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Clare Island Film Festival to screen Man of Aran

Going Out

OPENING ACT Psych-folk singer Áine Tyrrell will perform on the festival’s opening night with singer-songwriter Emily Wurramara, who hails from Groote Island of the north coast of Australia.

All aboard for this seventh edition of the Clare Island Film Festival, which takes place from September 5 to 8. Ireland’s only island based film festival, it claims to be Ireland’s most intimate film festival. Based three miles offshore with an island population of just 150 souls, it is easy to see why. The event is now in its seventh year, and the island is awash with filmmakers for the weekend.
Events kick off on Thursday, September 5, with an intimate gig from the talented Áine Tyrrell and Emily Wurramara in a renovated old stone barn. A unique and stunning double bill of powerful and inspiring performers. These women have already shared bills and performed at festivals across Australia. They are passionate women of the sea, who both sing and speak from the heart. The opening screening takes place on the Friday night.
This year’s highlight is the very special screening on Saturday night of the iconic 1934 film ‘Man Of Aran’, directed by Robert Flaherty. There will be a live, original, contemporary score featuring pedal steel guitar, cello, guitars and electronics by Simon O’Reilly and Alec Brown. Screenings are open to all on a first-come, first-served basis, so no tickets in advance.
John Brennan of Blakes Always Organic attended the festival last year and was enchanted by the island and the event. When he heard about the lack of funding available to the festival he decided there and then to get involved. Plans to bring the classic Man of Aran with a live score to the festival piqued his interest, and he offered to sponsor the screening. Blakes will be joining from their Leitrim HQ and supplying festival goers with samples of their organic coffee and kefir drinks.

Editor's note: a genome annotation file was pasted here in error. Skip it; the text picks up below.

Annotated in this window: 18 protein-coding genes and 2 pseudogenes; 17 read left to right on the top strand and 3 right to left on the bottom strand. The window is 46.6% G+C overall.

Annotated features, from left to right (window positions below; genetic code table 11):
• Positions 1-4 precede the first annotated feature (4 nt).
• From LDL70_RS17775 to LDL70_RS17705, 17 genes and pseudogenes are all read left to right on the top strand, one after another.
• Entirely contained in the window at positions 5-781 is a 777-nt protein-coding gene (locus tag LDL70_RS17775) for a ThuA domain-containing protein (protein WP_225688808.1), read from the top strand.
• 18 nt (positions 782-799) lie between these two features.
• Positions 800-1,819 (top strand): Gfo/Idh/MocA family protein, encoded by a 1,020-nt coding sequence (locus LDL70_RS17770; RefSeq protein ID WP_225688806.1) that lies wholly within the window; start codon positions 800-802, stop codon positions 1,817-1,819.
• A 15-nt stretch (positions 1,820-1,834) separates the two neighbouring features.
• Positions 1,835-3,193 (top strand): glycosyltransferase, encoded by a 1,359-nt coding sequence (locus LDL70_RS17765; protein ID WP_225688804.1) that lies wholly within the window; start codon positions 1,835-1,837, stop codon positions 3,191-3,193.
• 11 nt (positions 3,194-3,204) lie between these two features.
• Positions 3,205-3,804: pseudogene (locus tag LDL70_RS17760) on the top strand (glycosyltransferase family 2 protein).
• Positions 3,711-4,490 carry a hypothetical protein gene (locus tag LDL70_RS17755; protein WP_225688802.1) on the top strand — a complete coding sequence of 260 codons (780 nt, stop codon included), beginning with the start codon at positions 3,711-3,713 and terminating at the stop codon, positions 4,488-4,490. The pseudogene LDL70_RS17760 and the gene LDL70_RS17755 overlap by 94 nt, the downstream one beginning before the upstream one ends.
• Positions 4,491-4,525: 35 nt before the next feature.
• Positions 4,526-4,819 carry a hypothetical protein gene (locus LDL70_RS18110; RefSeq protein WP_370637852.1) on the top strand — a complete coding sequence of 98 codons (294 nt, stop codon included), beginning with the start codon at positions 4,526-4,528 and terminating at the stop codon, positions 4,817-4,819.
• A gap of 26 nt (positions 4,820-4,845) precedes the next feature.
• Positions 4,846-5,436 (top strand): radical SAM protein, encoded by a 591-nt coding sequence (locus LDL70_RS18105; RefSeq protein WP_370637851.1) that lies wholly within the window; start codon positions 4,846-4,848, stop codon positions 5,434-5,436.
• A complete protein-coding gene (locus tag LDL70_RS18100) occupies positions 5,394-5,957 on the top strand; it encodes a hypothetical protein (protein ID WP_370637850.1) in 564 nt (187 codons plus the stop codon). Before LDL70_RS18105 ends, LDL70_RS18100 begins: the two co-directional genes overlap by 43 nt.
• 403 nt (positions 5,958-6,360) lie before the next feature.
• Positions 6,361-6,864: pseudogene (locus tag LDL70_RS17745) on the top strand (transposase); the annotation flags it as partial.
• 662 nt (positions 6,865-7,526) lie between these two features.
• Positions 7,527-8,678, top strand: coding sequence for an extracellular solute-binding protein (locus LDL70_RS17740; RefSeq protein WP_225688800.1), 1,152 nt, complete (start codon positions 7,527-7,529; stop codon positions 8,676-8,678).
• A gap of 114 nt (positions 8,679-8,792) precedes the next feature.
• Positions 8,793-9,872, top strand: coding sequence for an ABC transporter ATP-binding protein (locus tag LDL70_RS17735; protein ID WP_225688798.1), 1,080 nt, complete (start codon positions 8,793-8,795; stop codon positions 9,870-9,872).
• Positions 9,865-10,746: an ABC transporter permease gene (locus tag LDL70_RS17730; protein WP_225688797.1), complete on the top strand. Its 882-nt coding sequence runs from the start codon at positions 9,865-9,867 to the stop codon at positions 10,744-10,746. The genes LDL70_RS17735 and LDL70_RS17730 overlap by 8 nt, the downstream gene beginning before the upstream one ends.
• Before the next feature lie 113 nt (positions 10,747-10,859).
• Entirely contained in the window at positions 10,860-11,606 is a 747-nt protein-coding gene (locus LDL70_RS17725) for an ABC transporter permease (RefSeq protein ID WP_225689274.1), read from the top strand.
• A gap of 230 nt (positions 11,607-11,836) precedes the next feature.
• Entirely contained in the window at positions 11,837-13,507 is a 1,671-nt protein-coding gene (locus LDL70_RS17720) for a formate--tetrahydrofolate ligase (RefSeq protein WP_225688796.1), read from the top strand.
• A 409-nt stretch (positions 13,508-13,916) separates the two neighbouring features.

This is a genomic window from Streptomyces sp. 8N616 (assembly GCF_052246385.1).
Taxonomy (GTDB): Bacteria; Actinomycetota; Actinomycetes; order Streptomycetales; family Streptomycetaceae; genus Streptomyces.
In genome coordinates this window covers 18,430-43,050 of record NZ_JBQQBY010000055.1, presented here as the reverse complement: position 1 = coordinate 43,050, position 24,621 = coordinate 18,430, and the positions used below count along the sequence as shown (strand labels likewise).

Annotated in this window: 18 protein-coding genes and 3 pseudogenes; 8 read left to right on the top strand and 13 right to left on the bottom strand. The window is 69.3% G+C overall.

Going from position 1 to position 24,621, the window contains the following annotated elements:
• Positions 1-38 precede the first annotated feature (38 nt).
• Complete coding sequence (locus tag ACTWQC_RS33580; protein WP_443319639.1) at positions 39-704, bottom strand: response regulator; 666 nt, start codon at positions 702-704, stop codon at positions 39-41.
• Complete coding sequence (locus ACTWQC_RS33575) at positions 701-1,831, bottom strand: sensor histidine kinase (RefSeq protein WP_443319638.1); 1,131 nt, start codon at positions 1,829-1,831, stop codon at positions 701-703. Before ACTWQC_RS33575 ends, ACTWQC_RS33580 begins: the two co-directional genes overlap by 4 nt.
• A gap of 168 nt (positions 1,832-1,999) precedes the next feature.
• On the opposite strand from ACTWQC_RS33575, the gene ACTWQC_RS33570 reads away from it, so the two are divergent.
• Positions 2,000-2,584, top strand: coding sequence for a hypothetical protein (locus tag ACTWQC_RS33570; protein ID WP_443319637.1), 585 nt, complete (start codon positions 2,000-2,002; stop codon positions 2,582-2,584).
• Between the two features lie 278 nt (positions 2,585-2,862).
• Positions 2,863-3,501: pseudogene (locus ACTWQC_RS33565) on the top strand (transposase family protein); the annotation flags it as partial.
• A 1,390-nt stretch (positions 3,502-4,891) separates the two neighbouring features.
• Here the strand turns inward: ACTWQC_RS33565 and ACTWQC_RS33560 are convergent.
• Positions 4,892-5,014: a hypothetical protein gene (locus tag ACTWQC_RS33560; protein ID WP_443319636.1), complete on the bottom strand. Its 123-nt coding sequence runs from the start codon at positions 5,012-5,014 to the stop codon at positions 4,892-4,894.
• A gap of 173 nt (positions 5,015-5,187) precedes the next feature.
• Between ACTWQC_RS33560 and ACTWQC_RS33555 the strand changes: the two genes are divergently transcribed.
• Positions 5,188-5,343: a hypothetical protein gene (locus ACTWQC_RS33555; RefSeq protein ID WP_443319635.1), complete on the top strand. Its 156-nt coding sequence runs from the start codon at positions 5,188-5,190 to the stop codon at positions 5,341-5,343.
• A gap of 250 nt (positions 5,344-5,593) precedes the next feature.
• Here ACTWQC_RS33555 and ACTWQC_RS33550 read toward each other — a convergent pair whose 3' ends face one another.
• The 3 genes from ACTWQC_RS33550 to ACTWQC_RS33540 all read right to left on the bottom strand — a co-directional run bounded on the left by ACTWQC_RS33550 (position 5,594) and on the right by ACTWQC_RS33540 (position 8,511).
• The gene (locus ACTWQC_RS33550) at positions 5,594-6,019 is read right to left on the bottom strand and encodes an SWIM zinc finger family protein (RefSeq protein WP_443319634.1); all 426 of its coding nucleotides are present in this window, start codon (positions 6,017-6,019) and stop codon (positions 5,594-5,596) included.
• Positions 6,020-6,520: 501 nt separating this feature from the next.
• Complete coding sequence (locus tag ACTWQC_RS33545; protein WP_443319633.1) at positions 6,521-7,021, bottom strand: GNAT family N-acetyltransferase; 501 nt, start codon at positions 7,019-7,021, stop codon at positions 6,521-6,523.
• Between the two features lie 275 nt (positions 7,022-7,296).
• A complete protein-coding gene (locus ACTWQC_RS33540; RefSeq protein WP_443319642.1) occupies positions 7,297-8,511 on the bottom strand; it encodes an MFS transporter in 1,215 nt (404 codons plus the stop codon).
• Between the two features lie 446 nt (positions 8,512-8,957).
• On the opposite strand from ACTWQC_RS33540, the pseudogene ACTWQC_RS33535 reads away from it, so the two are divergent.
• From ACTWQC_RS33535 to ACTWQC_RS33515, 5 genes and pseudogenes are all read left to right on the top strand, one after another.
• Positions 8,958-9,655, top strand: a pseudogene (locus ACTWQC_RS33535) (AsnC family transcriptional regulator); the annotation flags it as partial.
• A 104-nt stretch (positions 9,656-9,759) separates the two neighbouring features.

The remainder of the screenings will be a feast of easily digestible short films. The programme includes a documentary slot and a Mayo Film slot, where all the films screened will have a Mayo connection.
Filmmakers will once again be in attendance to talk about their work, and this aspect of the festival has proved a real hit with audiences. Festival goer Cathy Waddell commented: “The eclectic mix of films provided an outlet for an array of emotions - joy, sadness, awe, wonder, fear....clearly visible on the blinking faces exiting the cinema. A particular treat was having some of the filmmakers present in such an intimate setting to discuss their work and give advice and encouragement to young filmmakers starting out on their creative journey.”
Her sentiments were echoed by Cora Keating, festival chairperson: “Like Bob Quinn coming here to make ground-breaking films in the past, we hope that through our festival and collaborations we can play a small part in inspiring the next generation of island filmmakers.”
Keating also put out a call for collaborators to help the festival grow: “We see the festival evolving organically and are delighted with our progress to date. With the lack of funding and continuous cuts to supports for the arts in this country, we feel the future for smaller organisations and events is through collaboration and mutual support. We are open to working and collaborating with like-minded people and organisations.”

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